Monday, May 21st, 2007

Save 1520 Sedgwick Avenue


Respect where it all began…

The birthplace of hip-hop is being threatened with gentrification. From David Gonzalez’s piece in todays NYT:

“This is where it came from,” said Clive Campbell, pointing to the building’s first-floor community room. “This is it. The culture started here and went around the world. But this is where it came from. Not anyplace else.”

O.K., Mr. Campbell is not just anybody — he is the alpha D.J. of hip-hop. As D.J. Kool Herc, he presided over the turntables at parties in that community room in 1973 that spilled into nearby parks before turning into a global assault. Playing snippets of the choicest beats from James Brown, Jimmy Castor, Babe Ruth and anything else that piqued his considerable musical curiosity, he provided the soundtrack savored by loose-limbed b-boys (a term he takes credit for creating, too).

Mr. Campbell thinks the building should be declared a landmark in recognition of its role in American popular culture. Its residents agree, but for more practical reasons. They want to have the building placed on the National Register of Historic Places so that it might be protected from any change that would affect its character — in this case, a building for poor and working-class families.

Throughout the city, housing advocates said, buildings like 1520 Sedgwick are becoming harder to find as owners opt out of subsidy programs so they can eventually charge higher rents on the open market.

posted by @ 5:22 am | 6 Comments



6 Responses to “Save 1520 Sedgwick Avenue”

  1. sugar ray says:

    This a plea to help the cause of Dj Kool Herc and the people of 1520 Sedgwick Ave to make the birthplace of hip hop a national landmark. Please write TODAY to Mayor Bloomberg http://www.nyc.gov/html/mail/html/mayor.html

    The location 1520 Sedgwick Ave. in the west Bronx, is where young African American kids came together out of peace, respect the human desire to have fun at a party in the community room on a hot summer night on August 11, 1973.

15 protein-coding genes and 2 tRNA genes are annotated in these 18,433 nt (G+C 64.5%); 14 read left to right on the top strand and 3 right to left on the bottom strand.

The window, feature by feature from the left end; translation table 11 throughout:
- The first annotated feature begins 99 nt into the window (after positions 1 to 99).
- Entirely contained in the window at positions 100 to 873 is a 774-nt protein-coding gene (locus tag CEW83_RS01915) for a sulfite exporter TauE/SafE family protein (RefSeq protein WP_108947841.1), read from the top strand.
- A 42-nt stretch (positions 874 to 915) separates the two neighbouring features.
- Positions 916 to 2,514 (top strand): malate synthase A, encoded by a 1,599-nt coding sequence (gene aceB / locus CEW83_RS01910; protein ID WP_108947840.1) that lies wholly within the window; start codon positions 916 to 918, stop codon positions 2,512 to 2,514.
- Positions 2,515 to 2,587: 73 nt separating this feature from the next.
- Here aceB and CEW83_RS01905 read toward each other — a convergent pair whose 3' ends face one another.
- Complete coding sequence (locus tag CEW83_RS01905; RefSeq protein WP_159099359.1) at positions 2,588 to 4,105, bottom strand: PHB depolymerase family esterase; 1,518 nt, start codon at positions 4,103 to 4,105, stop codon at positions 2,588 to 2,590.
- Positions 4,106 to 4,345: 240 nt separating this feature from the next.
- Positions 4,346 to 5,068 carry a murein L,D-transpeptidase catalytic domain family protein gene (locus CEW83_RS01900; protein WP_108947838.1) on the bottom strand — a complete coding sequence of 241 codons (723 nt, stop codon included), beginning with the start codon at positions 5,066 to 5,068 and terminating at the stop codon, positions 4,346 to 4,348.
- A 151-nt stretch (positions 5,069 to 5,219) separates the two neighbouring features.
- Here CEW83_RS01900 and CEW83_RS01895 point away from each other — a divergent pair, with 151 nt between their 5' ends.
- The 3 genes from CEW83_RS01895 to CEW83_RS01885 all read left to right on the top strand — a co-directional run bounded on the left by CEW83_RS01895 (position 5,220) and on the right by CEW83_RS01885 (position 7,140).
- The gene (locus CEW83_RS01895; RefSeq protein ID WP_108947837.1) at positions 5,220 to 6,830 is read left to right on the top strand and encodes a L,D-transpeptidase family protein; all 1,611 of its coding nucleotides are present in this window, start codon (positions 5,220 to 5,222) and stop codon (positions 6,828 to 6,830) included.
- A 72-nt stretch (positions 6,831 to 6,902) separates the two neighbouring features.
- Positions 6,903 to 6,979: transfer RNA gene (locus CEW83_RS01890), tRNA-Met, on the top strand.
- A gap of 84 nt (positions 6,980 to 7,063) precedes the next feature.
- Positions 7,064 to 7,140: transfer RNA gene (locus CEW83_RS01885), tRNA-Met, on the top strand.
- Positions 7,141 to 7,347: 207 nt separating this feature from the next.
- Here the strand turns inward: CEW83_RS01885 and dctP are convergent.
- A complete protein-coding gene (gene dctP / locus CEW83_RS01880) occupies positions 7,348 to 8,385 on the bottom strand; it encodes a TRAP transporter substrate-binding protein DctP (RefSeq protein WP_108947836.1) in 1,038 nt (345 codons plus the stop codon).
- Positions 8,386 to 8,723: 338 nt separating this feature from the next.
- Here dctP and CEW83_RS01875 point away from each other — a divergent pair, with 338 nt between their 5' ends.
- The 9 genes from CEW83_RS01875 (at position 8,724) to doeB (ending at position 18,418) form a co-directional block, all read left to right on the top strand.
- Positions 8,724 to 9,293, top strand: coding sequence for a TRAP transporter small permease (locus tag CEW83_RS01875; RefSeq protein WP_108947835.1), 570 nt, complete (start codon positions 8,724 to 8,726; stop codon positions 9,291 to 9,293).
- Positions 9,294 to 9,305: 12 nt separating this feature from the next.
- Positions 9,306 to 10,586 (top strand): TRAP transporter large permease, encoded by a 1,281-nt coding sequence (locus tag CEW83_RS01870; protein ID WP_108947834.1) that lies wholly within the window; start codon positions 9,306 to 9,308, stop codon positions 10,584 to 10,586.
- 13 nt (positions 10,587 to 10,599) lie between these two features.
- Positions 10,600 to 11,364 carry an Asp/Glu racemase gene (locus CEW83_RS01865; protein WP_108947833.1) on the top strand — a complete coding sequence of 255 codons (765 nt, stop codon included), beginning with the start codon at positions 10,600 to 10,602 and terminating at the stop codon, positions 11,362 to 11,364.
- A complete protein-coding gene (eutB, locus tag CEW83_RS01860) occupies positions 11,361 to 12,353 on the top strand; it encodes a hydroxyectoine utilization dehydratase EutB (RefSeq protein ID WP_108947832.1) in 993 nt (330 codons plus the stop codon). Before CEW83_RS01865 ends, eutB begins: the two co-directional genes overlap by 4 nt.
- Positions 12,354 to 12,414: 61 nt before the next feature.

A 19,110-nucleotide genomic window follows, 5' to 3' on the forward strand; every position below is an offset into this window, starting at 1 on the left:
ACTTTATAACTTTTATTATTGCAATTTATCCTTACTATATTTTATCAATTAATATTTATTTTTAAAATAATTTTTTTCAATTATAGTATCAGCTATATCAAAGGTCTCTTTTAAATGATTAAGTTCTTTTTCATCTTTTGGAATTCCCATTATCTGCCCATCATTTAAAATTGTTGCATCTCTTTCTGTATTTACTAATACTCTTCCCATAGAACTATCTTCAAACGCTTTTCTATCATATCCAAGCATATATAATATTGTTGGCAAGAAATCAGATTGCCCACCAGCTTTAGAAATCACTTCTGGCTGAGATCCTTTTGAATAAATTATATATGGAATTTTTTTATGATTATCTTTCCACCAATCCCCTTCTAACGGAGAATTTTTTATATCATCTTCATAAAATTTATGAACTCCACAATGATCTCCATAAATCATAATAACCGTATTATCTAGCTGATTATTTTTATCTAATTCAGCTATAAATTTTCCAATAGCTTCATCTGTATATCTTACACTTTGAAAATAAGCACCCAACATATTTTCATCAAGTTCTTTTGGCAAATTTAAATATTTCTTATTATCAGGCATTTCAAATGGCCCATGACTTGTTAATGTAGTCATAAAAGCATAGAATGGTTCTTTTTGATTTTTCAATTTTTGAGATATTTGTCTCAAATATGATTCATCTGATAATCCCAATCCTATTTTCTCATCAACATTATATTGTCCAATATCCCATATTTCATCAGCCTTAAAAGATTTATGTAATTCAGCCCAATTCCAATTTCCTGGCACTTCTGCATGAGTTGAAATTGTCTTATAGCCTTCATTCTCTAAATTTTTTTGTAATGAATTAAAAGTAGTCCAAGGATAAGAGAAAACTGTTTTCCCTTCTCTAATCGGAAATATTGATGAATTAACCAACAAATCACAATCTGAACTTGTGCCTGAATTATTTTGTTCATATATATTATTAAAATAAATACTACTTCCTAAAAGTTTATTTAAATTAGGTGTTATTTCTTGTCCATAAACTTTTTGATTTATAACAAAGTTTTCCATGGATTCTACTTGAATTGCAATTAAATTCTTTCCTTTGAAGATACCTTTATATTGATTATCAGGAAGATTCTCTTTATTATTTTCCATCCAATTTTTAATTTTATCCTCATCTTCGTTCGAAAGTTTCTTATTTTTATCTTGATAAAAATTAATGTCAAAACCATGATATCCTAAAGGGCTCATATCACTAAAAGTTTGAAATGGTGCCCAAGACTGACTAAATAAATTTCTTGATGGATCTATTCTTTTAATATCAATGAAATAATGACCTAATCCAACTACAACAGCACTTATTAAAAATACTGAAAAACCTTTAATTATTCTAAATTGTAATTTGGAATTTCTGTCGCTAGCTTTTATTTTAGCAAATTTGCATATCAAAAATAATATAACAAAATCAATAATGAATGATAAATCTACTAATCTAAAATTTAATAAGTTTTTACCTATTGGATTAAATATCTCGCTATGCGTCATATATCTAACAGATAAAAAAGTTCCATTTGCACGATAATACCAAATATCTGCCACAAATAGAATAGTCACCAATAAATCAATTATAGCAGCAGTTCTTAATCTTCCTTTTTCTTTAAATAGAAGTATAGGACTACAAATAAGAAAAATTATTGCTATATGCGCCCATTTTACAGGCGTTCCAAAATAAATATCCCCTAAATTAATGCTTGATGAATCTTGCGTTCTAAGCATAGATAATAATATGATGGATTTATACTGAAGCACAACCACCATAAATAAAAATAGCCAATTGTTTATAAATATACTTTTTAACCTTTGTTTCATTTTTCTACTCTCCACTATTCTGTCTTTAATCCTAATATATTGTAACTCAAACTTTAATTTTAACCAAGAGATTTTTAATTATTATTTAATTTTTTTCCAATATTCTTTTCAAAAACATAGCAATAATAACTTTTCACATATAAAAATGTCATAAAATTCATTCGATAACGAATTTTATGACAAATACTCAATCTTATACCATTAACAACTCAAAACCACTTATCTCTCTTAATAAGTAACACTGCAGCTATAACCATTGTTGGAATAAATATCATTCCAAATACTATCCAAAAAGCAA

That party changed the world forever. Now a few people (new building owners) want to dismiss cultural history to drive profits. If it is changed, we can never go back.

    I learned about this legendary party a few years ago It was supervised by parents of the young host, DJ Kool Herc and his sister, Cindy Campbell which was the foundation that created hip hop culture world-wide (DJ, MC, Dancing and Graff Art).

    .When I googled the address “1520 Sedgwick Ave.”, in 2004, to my amazement, zero hits were displayed by the search engine. Not one!

    But, this did not deter us at Sedgwick & Cedar to tell the story of 1520 Sedgwick Ave. and the positive spirit of DJ Kool Herc and his sister Cindy and those young party goers.

    We knew that it was only a matter of time, if the history was simply revealed, people would recognize the significance of this great American landmark and DJ Kool Herc, the Father of Hip Hop, would be celebrated. Thanks to people like Jeff Chang, in less than 3 years, if you Google “1520 Sedgwick Ave” today you will see over 40,000 search engine references!

    Today, people from Japan, Europe and around the world come to visit in awe the humble beginnings of community room and celebrate those young people of 1973 that found a safe place in low income public housing of 1520 Sedgwick Ave. to celebrate together among the social chaos and economic plight facing the Bronx in the 1970′s.

    Please help us make 1520 Sedgwick Ave a National Landmark. The people in that neighborhood take great pride in this building.

    1520 symbolizes that people can do great things under harsh conditions. I respect development but not at the cost of history by those that made a positive contribution to the world and most importantly the symbol it will provide to our children for generations to come.

    Ray

  2. Anonymous says:

    I’m sure the oppressive powers that be will turn it into a Starbucks. However, they’ll claim they respect Hip Hop by selling over priced K Tel type cd comps to yuppie consumers, “Oh my, Rap folk! how kitsch.”

  3. Tommy S says:

    Respect the History.

    The hot summer night on August 11, 1973.

    Platinumicerecords.com

  4. Balance says:

    yo all respect goes to Herc. The man, now bigger than his soundsystem.

    Check – Kool HercSedgwickave

    thats a true homage to the legend!
    Peace, love & all that good shit.

  5. Peter says:

    Check out http://www.save1520.org a site put up by a coalition working with the tenants there to make a bid to buy the building and keep it affordable.

  6. drpoundsign says:

    its a PJ FOOLS! CHeck out the ny housing code violation site. Rats mice and roaches in that building. (and its relatively NEW). wouldnt drink no latte from there

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